When something tickles my funny bone, it’s all over with me.
Ever since I was a child, I’ve been unable to control my hilarity. Starting with rebukes from my uncle, a Baptist deacon, for snickering in church and progressing through reprimands from my high school drama teacher for succumbing to the giggles, I’ve never had much luck in containing myself when something strikes me as comic.
A few weeks ago, this trait got me kicked off jury duty. I wasn’t given a reason, but, based on the prosecutor’s sharp-eyed reaction to my responses during voir dire, she thought I was taking the case way too lightly. I wasn’t. I was taking the voir dire process, with its stern lectures and forced feeling of solemnity, lightly.
Early in my IT career, during a training session for a new accounting system, the instructor described a general ledger update program that, for some reason, had been titled “GLGLGL.” Even though he said, “gee el, gee, el, gee el,” I heard “glglgl” – the sound of someone’s Adam’s apple bobbing as they chug a beer.
The first time he said it, I choked back a laugh. The second time, I snorted. By the third, I was holding my aching sides as tears spewed from my eyes while the trainer stared at me with a combination of annoyance and puzzlement.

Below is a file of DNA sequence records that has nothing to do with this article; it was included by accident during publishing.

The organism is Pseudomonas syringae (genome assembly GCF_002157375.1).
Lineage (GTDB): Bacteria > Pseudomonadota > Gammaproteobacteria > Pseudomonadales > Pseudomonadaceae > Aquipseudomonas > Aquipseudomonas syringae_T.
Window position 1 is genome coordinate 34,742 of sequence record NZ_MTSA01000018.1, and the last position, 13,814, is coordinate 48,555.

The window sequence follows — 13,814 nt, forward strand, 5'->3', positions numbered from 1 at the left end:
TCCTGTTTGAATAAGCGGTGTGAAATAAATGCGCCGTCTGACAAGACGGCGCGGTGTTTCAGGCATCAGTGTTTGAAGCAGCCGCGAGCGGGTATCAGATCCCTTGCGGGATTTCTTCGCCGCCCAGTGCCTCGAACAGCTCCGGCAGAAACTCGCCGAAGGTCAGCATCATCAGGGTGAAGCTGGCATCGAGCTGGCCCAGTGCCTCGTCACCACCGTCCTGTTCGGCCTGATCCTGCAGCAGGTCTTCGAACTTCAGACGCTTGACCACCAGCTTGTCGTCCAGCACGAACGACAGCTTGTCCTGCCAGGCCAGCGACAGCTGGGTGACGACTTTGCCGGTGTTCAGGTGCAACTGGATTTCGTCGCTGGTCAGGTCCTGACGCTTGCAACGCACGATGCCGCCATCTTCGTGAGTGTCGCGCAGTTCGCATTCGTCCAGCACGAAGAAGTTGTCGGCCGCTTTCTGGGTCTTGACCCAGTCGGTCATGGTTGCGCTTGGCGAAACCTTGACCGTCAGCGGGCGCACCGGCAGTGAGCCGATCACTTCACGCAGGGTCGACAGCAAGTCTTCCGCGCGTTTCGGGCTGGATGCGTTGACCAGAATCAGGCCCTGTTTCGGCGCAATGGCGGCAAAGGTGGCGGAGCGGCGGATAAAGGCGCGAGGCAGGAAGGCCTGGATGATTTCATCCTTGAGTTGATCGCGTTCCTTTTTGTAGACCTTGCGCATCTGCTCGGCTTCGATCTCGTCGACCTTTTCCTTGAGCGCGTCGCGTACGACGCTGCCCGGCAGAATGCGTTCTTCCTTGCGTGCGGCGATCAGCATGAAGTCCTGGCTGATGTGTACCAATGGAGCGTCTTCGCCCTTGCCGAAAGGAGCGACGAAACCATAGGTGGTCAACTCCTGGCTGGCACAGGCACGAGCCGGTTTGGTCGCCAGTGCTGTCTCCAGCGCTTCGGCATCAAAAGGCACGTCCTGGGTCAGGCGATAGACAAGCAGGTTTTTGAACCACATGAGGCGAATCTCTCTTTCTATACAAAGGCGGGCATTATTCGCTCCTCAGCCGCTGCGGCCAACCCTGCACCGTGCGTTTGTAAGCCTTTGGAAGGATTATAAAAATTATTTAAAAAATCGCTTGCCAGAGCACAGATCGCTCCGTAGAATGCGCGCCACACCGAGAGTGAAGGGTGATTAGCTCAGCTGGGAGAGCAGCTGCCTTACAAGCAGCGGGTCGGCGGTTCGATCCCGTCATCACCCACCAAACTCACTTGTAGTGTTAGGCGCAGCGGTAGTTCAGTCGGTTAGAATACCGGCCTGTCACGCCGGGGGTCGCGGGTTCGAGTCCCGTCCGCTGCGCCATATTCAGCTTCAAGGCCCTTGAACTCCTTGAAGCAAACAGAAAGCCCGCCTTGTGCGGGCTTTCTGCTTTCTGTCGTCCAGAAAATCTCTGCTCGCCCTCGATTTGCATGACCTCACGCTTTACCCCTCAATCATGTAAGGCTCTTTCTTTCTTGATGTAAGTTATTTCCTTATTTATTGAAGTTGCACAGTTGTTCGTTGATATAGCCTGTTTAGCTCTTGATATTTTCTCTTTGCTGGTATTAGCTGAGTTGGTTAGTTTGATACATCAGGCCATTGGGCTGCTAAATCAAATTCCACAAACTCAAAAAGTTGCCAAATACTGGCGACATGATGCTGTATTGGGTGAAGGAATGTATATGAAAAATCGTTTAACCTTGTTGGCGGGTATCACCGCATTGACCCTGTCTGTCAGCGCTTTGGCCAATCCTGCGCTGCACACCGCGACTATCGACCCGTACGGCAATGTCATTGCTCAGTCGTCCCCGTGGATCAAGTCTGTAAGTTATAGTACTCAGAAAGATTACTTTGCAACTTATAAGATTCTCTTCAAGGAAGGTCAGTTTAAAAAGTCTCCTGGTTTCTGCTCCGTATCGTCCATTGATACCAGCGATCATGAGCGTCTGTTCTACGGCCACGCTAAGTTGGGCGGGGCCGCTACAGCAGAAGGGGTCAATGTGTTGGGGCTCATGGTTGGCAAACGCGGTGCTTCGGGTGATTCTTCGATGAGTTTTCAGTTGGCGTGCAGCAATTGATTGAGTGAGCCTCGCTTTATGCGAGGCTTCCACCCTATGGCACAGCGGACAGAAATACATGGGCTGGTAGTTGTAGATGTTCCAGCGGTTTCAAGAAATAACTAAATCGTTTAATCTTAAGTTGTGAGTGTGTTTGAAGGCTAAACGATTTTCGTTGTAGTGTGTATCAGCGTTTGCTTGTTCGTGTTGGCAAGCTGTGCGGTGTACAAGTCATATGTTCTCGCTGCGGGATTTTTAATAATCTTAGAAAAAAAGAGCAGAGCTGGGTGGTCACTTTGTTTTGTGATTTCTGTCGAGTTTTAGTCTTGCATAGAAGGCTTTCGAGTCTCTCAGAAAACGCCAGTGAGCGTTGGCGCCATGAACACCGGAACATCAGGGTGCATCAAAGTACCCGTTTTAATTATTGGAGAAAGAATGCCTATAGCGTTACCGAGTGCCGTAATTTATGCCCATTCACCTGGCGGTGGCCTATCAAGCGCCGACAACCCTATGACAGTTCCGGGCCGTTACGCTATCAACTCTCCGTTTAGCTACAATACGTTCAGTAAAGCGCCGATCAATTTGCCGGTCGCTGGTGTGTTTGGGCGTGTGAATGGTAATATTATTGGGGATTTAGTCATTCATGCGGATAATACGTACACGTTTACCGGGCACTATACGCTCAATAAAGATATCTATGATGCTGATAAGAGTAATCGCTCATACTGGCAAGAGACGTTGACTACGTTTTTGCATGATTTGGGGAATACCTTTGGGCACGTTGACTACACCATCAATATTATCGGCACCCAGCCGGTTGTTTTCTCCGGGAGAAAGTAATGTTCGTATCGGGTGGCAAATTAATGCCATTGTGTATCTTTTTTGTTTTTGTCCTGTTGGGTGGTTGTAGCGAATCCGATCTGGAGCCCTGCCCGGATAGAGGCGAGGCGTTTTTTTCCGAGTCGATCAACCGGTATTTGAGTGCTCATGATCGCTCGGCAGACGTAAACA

On another occasion, I took my 8-year-old nephew to visit my grandmother at her nursing home. Grandma suffered from dementia and we were sitting perched on the side of her bed, trying to make conversation. Her roommate, another old Appalachian woman, but one much further along in her Alzheimer’s excursion, sat facing us, ankles spread, slippers flat on the linoleum floor. Inside her housedress, her breasts hung like sacks of lead shot. Without warning, she lifted the hem of her skirt and blew her nose loudly. Underneath she wore not a stitch. My nephew’s eyes went wider than a neophyte skier attempting the slalom, and I was lost. I truly believe that homosexuals are born, not made, but if environment plays any role at all, the trauma of that day sealed the boy’s destiny. And there I sat, cackling, till my aunt ordered us from the room.
Another time, during what should have been an erotically-charged moment, a would-be lover said, in his sultriest voice, “I want to get inside that dress.”
“You can try,” I said, deadpan, “but I don’t think it will fit you.” And then proceeded to laugh like a hyena for the next ten minutes, to his irreversible chagrin.
Do you know why angels can fly?
Because they take themselves lightly.